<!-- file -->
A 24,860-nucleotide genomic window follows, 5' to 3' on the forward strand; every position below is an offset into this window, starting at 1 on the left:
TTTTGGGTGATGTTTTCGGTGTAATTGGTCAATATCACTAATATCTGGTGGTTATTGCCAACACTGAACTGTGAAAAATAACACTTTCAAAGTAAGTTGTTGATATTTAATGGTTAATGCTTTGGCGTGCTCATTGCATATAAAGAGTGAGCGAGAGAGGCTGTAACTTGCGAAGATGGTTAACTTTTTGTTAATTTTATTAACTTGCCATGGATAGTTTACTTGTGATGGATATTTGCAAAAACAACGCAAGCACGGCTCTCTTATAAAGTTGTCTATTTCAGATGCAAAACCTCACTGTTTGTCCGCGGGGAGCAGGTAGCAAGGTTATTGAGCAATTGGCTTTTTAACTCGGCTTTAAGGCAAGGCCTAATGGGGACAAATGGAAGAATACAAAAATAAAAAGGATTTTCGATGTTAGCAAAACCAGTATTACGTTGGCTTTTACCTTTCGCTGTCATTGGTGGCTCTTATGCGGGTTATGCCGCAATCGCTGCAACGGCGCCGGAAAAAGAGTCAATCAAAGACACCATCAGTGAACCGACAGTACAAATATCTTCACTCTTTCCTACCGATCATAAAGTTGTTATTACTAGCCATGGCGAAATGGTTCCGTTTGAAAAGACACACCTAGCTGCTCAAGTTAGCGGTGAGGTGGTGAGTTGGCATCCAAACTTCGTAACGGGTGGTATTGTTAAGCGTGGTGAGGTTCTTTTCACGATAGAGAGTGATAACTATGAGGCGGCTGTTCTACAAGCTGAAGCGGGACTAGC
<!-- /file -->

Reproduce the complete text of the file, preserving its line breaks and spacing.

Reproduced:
A 24,860-nucleotide genomic window follows, 5' to 3' on the forward strand; every position below is an offset into this window, starting at 1 on the left:
TTTTGGGTGATGTTTTCGGTGTAATTGGTCAATATCACTAATATCTGGTGGTTATTGCCAACACTGAACTGTGAAAAATAACACTTTCAAAGTAAGTTGTTGATATTTAATGGTTAATGCTTTGGCGTGCTCATTGCATATAAAGAGTGAGCGAGAGAGGCTGTAACTTGCGAAGATGGTTAACTTTTTGTTAATTTTATTAACTTGCCATGGATAGTTTACTTGTGATGGATATTTGCAAAAACAACGCAAGCACGGCTCTCTTATAAAGTTGTCTATTTCAGATGCAAAACCTCACTGTTTGTCCGCGGGGAGCAGGTAGCAAGGTTATTGAGCAATTGGCTTTTTAACTCGGCTTTAAGGCAAGGCCTAATGGGGACAAATGGAAGAATACAAAAATAAAAAGGATTTTCGATGTTAGCAAAACCAGTATTACGTTGGCTTTTACCTTTCGCTGTCATTGGTGGCTCTTATGCGGGTTATGCCGCAATCGCTGCAACGGCGCCGGAAAAAGAGTCAATCAAAGACACCATCAGTGAACCGACAGTACAAATATCTTCACTCTTTCCTACCGATCATAAAGTTGTTATTACTAGCCATGGCGAAATGGTTCCGTTTGAAAAGACACACCTAGCTGCTCAAGTTAGCGGTGAGGTGGTGAGTTGGCATCCAAACTTCGTAACGGGTGGTATTGTTAAGCGTGGTGAGGTTCTTTTCACGATAGAGAGTGATAACTATGAGGCGGCTGTTCTACAAGCTGAAGCGGGACTAGC